Carter, Simon (2007). Rise and Shine: Sunlight, Technology and Health. Oxford, UK: Berg Publishers Ltd.
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Sunshine plays an important role in all aspects of life but there has been little social analysis of the sun and its place in our world. Recently experts have warned us that the sun's rays are dangerous. Yet, a suntan can still be taken as a sign of health. How did we arrive at this ambivalent relationship to the sun and what does this say about our changing attitudes to the human body and environment?
Rise and Shine takes as its starting point a view of sunlight as part of our material and social culture. How did the use of sunlight to treat tuberculosis and rickets in the early twentieth century alter our relationship with the sun? When was suntan lotion invented? By drawing on a range of archival and historical sources, Rise and Shine traces the network of social and medical forces that constitute our current, sometimes problematic, relationship with sun and sunlight.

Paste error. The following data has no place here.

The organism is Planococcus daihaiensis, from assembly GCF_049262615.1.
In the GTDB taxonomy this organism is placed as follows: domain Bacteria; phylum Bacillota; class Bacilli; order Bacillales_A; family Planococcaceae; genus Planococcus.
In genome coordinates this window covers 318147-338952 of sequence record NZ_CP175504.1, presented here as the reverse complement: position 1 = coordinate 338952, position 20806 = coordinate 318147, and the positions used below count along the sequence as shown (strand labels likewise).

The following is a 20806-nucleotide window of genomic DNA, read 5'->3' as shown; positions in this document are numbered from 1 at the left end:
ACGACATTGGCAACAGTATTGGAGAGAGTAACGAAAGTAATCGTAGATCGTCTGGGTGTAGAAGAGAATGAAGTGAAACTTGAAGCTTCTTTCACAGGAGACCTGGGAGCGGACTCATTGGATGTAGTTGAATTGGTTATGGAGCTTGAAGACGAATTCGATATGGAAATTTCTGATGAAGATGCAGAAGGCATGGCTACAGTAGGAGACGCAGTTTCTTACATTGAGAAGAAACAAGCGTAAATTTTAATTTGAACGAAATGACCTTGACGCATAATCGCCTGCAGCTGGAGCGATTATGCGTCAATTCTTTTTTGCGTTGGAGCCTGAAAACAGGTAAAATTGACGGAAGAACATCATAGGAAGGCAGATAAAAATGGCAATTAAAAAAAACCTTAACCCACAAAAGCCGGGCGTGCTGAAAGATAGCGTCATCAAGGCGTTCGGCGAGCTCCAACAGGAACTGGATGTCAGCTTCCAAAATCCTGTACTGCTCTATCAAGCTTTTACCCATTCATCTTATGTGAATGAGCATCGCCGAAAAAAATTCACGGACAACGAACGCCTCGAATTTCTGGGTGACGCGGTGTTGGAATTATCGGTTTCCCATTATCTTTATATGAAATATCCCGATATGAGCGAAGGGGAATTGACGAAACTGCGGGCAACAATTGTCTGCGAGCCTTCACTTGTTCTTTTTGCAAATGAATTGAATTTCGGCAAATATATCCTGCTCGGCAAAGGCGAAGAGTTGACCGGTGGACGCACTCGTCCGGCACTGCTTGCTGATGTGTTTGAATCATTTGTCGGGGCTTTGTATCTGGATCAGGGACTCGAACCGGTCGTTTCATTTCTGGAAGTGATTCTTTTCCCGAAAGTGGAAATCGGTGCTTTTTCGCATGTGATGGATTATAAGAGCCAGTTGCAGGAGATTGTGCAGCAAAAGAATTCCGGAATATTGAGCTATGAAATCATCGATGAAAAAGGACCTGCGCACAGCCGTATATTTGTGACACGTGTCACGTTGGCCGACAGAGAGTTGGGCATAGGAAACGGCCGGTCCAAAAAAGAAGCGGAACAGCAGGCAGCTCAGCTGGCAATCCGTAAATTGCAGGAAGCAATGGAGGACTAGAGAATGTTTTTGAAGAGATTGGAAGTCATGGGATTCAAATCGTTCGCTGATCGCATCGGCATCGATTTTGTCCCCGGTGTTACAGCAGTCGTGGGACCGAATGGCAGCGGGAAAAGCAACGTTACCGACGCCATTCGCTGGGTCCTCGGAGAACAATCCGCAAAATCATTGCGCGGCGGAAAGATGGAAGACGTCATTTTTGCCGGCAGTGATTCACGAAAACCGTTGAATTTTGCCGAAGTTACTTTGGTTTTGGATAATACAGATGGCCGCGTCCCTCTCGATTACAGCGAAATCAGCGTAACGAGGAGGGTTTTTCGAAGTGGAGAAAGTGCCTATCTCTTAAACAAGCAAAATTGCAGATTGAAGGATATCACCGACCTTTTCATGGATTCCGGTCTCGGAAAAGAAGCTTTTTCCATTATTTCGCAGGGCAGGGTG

|Item Type:||Authored Book|
|Keywords:||Sunlight; technology; health; science and technology studies|
|Academic Unit/Department:||Faculty of Arts and Social Sciences (FASS) > History, Religious Studies, Sociology, Social Policy and Criminology
Faculty of Arts and Social Sciences (FASS)
|Depositing User:||Simon Carter|
|Date Deposited:||18 Sep 2007|
|Last Modified:||04 Oct 2016 10:05|
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